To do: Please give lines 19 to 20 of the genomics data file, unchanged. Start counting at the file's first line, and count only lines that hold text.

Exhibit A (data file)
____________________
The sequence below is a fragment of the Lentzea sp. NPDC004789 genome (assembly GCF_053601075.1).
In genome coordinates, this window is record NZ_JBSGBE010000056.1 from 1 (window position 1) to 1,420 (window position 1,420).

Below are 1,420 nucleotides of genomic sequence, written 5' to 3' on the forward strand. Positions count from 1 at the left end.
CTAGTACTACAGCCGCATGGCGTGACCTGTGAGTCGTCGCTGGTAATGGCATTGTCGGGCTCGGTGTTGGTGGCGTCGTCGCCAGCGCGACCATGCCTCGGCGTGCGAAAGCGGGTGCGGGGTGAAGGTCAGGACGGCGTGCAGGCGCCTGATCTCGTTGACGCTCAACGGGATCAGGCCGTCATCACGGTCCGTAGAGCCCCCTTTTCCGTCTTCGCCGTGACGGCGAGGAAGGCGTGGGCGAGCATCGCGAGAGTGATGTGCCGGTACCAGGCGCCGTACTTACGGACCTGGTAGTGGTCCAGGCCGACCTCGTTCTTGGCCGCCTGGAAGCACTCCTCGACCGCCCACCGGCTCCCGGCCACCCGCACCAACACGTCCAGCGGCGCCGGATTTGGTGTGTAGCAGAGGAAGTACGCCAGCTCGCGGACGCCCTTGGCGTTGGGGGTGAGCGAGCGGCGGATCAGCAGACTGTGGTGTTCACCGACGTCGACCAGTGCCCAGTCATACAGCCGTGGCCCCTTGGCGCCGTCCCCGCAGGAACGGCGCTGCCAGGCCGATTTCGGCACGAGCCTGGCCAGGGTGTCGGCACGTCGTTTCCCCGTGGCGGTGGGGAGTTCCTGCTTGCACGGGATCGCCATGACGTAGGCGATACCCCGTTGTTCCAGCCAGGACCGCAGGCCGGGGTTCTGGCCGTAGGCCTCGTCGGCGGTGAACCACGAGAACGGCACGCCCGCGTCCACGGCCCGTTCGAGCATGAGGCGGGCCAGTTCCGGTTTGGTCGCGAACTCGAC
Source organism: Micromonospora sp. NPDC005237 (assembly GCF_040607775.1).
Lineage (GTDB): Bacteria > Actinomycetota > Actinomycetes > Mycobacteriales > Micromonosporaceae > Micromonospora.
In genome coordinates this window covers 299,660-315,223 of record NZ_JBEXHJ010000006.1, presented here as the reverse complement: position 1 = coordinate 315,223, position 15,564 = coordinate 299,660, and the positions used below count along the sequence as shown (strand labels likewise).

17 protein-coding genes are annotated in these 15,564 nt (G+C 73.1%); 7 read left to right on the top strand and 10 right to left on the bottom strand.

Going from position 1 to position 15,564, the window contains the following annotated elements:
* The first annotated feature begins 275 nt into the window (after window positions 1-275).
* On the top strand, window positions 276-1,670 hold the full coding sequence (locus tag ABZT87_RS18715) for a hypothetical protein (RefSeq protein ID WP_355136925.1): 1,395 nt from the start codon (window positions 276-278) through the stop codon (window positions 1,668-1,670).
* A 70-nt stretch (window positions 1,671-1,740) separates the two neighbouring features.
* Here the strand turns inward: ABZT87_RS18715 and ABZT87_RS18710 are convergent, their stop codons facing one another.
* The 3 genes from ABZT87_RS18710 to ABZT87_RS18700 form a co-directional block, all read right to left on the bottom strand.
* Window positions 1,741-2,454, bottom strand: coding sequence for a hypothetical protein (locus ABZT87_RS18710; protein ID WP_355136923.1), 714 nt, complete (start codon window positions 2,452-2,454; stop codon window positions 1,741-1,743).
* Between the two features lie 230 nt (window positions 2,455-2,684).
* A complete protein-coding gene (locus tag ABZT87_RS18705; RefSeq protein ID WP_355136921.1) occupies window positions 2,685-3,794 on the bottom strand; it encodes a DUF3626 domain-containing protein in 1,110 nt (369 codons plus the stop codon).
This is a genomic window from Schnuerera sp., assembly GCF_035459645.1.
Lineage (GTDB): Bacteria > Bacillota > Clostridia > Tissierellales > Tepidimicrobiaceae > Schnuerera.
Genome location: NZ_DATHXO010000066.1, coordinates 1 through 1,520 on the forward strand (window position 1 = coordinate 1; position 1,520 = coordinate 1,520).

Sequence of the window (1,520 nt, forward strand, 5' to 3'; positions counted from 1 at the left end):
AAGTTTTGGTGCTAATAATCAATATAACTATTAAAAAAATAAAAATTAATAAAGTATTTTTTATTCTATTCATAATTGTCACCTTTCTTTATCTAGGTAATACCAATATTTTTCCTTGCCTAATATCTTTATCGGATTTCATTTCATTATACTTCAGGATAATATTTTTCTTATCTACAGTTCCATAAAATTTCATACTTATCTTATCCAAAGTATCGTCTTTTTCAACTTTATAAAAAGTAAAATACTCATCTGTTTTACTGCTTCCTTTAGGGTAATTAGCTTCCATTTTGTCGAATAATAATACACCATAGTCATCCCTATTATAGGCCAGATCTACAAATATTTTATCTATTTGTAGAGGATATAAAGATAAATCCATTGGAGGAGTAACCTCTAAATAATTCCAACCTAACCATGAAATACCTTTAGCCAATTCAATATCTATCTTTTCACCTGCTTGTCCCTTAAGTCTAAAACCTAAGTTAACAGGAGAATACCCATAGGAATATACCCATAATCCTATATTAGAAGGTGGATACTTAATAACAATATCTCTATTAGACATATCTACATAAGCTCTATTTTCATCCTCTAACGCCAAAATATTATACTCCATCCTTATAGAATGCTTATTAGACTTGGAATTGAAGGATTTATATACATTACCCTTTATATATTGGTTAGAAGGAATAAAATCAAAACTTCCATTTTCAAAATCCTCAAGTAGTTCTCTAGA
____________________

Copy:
Lineage (GTDB): Bacteria > Bacillota > Clostridia > Tissierellales > Tepidimicrobiaceae > Schnuerera.
Genome location: NZ_DATHXO010000066.1, coordinates 1 through 1,520 on the forward strand (window position 1 = coordinate 1; position 1,520 = coordinate 1,520).